1. I agree it’s a lot of fun, but it feels limited to me nowadays if that’s all there is. especially in LOTRO’s case, decorating is incredibly limited – if that’s really all I wanted, I’d be much better served to go play the sims or minecraft. It just feels like, hmm….so much wasted potential in a social game. but of course I prefer this type of housing to none at all, just to be clear.

      And I agree on the communal places; but my point is, letting players create those hubs themselves and have them grow naturally (as they have in the real world, too), would be so much more fun than pre-made cities. we don’t need pre-made towns; give people clay and space and they will get right to it. it’s in our nature wanting to gather up. so, am for outdoor housing, neighbourhoods, player shops etc. all the way! 🙂

  4. I’m not fanatical about housing but it does add something if done properly. One of the areas I though SW:ToR failed was in not permitting players to personalize their ships. You have hit the player-built town and I think it would be an interesting side-game for guilds.

    As a generally solo player I would like to be able to buy a flat in one of the scenery buildings that litter every city. Distribute the markets and crafting stations and you start creating small communities within the city structure that may map to historical patterns.

    If you eliminate interconnected markets and auction houses you also create opportunities for players to engage in arbitrage. This is not the most popular thing with some people and should be considered carefully before implementation. I think it adds to the atmosphere, even though I’d never engage in it myself, but it will stir some strong feelings.

    1. I agree it requires careful consideration. if you really want to play the social game in an MMO though, you have to allow all it’s consequences. the very good usually go with the very bad. it’s a question of how far a developer wants to go.

      Personalization is huge. and yeah, all the empty city homes bug me in GW2 too. it’s weird, even if let’s say you choose against outdoor housing because of space reasons in an MMO city, you could still at least have instanced homes inside with house doors being physical representations of player and guild houses?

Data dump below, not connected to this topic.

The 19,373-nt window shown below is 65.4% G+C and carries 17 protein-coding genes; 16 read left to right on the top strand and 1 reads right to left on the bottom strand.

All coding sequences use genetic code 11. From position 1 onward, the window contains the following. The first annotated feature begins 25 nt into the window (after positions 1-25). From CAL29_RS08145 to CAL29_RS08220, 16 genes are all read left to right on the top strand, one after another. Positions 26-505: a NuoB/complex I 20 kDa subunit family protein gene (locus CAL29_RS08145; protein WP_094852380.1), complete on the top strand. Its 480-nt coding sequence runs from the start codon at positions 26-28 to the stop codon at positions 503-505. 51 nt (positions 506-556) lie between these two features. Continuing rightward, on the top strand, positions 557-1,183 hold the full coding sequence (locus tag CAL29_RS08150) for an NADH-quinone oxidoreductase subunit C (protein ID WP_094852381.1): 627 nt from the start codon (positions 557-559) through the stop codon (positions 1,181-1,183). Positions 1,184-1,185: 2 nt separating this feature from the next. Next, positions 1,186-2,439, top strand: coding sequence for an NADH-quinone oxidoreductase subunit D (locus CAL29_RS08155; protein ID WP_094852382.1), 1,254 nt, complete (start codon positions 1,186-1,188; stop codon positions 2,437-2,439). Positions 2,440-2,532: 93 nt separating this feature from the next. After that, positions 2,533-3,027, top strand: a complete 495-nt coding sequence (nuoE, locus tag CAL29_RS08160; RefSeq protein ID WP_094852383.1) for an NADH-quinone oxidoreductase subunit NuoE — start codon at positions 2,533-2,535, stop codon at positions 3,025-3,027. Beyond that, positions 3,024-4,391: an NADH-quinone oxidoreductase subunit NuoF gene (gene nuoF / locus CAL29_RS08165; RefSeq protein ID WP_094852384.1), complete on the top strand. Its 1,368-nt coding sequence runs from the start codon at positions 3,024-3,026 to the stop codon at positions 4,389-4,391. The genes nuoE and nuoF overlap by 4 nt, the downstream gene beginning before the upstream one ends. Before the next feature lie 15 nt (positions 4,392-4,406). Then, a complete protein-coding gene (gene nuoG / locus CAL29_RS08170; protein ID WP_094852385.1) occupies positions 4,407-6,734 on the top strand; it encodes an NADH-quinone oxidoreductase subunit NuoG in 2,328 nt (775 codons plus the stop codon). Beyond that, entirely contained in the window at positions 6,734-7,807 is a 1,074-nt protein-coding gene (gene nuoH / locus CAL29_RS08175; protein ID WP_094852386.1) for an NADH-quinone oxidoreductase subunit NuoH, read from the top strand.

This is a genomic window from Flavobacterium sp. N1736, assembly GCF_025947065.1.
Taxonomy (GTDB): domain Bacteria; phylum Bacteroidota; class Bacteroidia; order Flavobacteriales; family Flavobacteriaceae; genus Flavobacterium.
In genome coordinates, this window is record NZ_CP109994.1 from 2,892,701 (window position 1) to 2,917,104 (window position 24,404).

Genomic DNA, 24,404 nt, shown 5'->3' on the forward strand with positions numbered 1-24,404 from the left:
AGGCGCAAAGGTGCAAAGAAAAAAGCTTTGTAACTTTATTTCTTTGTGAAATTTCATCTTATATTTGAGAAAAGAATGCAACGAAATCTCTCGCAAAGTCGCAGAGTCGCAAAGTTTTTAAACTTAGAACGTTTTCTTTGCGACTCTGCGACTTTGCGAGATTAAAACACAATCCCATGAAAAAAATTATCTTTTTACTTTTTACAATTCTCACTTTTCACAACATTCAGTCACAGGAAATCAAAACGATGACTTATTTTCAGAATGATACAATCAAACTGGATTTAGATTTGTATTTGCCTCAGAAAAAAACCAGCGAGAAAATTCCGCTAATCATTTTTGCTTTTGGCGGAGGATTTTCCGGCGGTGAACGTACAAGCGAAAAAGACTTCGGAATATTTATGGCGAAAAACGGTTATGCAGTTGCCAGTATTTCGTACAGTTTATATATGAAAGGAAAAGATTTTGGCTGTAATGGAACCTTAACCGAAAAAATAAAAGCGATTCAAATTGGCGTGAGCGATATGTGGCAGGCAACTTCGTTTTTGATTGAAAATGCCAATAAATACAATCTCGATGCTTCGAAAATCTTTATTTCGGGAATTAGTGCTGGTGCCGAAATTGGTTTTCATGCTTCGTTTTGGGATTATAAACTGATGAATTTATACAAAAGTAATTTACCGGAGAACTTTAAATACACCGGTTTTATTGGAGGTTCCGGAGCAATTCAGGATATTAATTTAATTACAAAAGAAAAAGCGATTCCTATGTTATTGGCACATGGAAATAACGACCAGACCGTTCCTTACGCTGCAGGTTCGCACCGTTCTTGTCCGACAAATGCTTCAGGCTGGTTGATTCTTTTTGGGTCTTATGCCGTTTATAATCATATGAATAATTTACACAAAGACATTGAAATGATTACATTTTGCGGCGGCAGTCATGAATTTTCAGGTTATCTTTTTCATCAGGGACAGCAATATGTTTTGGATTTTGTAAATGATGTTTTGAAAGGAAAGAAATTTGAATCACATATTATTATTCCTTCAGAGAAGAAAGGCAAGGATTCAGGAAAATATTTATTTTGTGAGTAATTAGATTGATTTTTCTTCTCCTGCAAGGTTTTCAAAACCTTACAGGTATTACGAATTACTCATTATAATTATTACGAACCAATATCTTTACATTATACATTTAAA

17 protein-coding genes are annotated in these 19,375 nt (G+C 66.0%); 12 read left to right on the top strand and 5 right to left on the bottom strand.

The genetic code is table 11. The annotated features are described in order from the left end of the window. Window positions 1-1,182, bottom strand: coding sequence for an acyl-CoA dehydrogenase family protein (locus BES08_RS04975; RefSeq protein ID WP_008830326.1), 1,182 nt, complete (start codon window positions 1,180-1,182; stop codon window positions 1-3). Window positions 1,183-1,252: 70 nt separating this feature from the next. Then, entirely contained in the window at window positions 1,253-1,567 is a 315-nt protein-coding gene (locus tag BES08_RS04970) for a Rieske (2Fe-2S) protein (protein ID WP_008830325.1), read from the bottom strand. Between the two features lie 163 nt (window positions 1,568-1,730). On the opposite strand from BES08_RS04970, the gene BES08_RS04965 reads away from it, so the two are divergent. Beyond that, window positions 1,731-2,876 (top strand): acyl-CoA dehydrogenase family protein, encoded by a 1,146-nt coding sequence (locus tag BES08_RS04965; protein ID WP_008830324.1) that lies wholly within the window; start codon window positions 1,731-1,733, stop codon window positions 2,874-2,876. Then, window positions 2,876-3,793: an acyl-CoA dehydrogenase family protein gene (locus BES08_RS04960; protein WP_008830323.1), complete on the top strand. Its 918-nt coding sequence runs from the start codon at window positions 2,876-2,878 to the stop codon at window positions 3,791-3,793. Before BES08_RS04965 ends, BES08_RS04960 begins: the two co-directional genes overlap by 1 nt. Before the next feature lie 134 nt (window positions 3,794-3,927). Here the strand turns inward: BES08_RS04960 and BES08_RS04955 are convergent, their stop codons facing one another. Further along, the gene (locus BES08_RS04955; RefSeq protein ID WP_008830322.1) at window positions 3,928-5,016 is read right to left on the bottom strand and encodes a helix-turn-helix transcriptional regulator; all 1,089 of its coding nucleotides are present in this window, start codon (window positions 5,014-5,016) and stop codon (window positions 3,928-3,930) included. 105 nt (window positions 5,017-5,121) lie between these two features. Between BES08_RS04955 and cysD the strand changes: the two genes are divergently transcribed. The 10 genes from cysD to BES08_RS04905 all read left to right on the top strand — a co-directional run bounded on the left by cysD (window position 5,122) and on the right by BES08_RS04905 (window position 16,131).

5. @bhagpuss

    We don’t need banks and cities to feel like we are in an MMO. If all that left to MMOs are the convenience and the huge hubs for auction houses and crafting and banks then they are not MMOs but lobby games. Like in vindictus that I see people only in the towns. The only MMOs that should afraid instanced housing or housing that matters are the single player MMOs where you can do anything in the game just alone and then you go to a town to see some people..

    communities need games that their main activities need grouping and trading. No solo progression..even the level up should be focus on grouping. By just force people into a central city for various activities does not make a game a “social MMO”

    I am all for housing that matters. I don’t mind if it is instanced or not, but I want to matter a lot. I want to go there to get my mails and I want all my stuff to be there. I wanna craft next to my house where I can put an anvil. I much prefer it like lotro instanced neighborhoods but of course with things that really matter.

    1. I agree that cities often become the detriment of the rest of the world map in MMOs. that’s why I would advocate outdoor housing and player created towns instead; these would grow naturally and depending on other factors (such as how rare are some services, hard to level professions etc.) they would be spread much more across different maps, wherever people chose to set up shop. maybe one really highlvl smith with rare recipes chooses to be a hermit up some mountain pass, while other players form small towns. you could have all sorts of scenarios.

  6. Interesting topic. I remember when NWN first came out with player created servers. Some of the greatest housing schemes came out of that system even if the graphics were dated. It was dependent upon the Server’s GM but still, the opportunity was incredible. Want to own a mansion? Done. Simple Wood Cabin? Done. My favorite was owning a tavern within a city where other players could drop by. Th other favorite was an in in a dark forest region where wandering wolves patrolled about. I agree about the idea that you should be able to access your cache (read bank), craft etc all from your home. A simple forge would draw attention for world economy etc. While the housing was limited in scope in SWG, some really awesome towns rose and became better hubs than the game world cities.

    Wouldn’t it be cool if factions COULD create a city in size and scope of capitols? I know for progression minded folks this wouldn’t be of much value, but for immersion players and/or RP folks it would be a huge draw. PvPers to control land areas for resources and building rights, the possibilities do go on. The down side….no one will invest in the time or infrastructure to make it feasible. It’s a dream, maybe one day dev’s in general will listen…but I doubt it at this time.

  7. I think theplayer created towns would be great. There was alot of complaining abou the hearthfire dlc for skyrim, i loved it. Building my house and decorating the interior with weapon and armour racks and stuffed monsters, bookcases etc. Sure there where only so many diff choices but it was cool. And as for player created towns that would be excellent. Keep the cities, having the giant central hubs but then having the towns out where ever the players choose to build them. Building a guild house that you can expand as your guild gains players.